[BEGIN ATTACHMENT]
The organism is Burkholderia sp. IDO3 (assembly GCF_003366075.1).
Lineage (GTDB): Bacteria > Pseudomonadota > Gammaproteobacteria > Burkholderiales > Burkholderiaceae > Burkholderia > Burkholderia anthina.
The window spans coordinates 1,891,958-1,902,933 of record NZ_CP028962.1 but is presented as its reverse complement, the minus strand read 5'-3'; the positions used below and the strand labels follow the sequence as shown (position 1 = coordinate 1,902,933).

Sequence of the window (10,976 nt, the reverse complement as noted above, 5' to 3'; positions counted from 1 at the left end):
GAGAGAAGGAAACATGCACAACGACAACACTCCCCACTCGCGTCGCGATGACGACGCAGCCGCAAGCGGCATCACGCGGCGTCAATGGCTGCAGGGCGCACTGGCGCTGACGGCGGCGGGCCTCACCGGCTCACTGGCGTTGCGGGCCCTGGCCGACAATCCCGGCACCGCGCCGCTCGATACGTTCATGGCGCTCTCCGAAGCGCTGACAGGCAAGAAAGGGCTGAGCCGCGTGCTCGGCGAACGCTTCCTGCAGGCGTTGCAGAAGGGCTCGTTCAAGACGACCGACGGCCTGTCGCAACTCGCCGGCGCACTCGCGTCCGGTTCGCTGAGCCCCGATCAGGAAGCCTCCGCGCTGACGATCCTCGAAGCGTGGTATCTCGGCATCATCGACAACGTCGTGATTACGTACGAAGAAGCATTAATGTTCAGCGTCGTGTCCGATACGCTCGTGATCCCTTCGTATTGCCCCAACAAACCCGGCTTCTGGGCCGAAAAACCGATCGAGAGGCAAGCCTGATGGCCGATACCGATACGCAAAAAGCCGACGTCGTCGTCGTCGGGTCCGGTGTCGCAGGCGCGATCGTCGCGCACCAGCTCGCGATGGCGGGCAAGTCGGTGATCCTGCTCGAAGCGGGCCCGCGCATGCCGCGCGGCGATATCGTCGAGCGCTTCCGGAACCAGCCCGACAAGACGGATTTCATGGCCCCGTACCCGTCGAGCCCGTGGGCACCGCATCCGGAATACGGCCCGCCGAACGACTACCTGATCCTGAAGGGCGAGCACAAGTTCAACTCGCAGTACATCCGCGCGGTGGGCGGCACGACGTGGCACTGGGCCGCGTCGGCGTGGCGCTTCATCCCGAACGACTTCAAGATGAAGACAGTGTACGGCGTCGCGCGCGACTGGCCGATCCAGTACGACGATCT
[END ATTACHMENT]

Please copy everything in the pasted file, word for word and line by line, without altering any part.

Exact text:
The organism is Burkholderia sp. IDO3 (assembly GCF_003366075.1).
Lineage (GTDB): Bacteria > Pseudomonadota > Gammaproteobacteria > Burkholderiales > Burkholderiaceae > Burkholderia > Burkholderia anthina.
The window spans coordinates 1,891,958-1,902,933 of record NZ_CP028962.1 but is presented as its reverse complement, the minus strand read 5'-3'; the positions used below and the strand labels follow the sequence as shown (position 1 = coordinate 1,902,933).

Sequence of the window (10,976 nt, the reverse complement as noted above, 5' to 3'; positions counted from 1 at the left end):
GAGAGAAGGAAACATGCACAACGACAACACTCCCCACTCGCGTCGCGATGACGACGCAGCCGCAAGCGGCATCACGCGGCGTCAATGGCTGCAGGGCGCACTGGCGCTGACGGCGGCGGGCCTCACCGGCTCACTGGCGTTGCGGGCCCTGGCCGACAATCCCGGCACCGCGCCGCTCGATACGTTCATGGCGCTCTCCGAAGCGCTGACAGGCAAGAAAGGGCTGAGCCGCGTGCTCGGCGAACGCTTCCTGCAGGCGTTGCAGAAGGGCTCGTTCAAGACGACCGACGGCCTGTCGCAACTCGCCGGCGCACTCGCGTCCGGTTCGCTGAGCCCCGATCAGGAAGCCTCCGCGCTGACGATCCTCGAAGCGTGGTATCTCGGCATCATCGACAACGTCGTGATTACGTACGAAGAAGCATTAATGTTCAGCGTCGTGTCCGATACGCTCGTGATCCCTTCGTATTGCCCCAACAAACCCGGCTTCTGGGCCGAAAAACCGATCGAGAGGCAAGCCTGATGGCCGATACCGATACGCAAAAAGCCGACGTCGTCGTCGTCGGGTCCGGTGTCGCAGGCGCGATCGTCGCGCACCAGCTCGCGATGGCGGGCAAGTCGGTGATCCTGCTCGAAGCGGGCCCGCGCATGCCGCGCGGCGATATCGTCGAGCGCTTCCGGAACCAGCCCGACAAGACGGATTTCATGGCCCCGTACCCGTCGAGCCCGTGGGCACCGCATCCGGAATACGGCCCGCCGAACGACTACCTGATCCTGAAGGGCGAGCACAAGTTCAACTCGCAGTACATCCGCGCGGTGGGCGGCACGACGTGGCACTGGGCCGCGTCGGCGTGGCGCTTCATCCCGAACGACTTCAAGATGAAGACAGTGTACGGCGTCGCGCGCGACTGGCCGATCCAGTACGACGATCT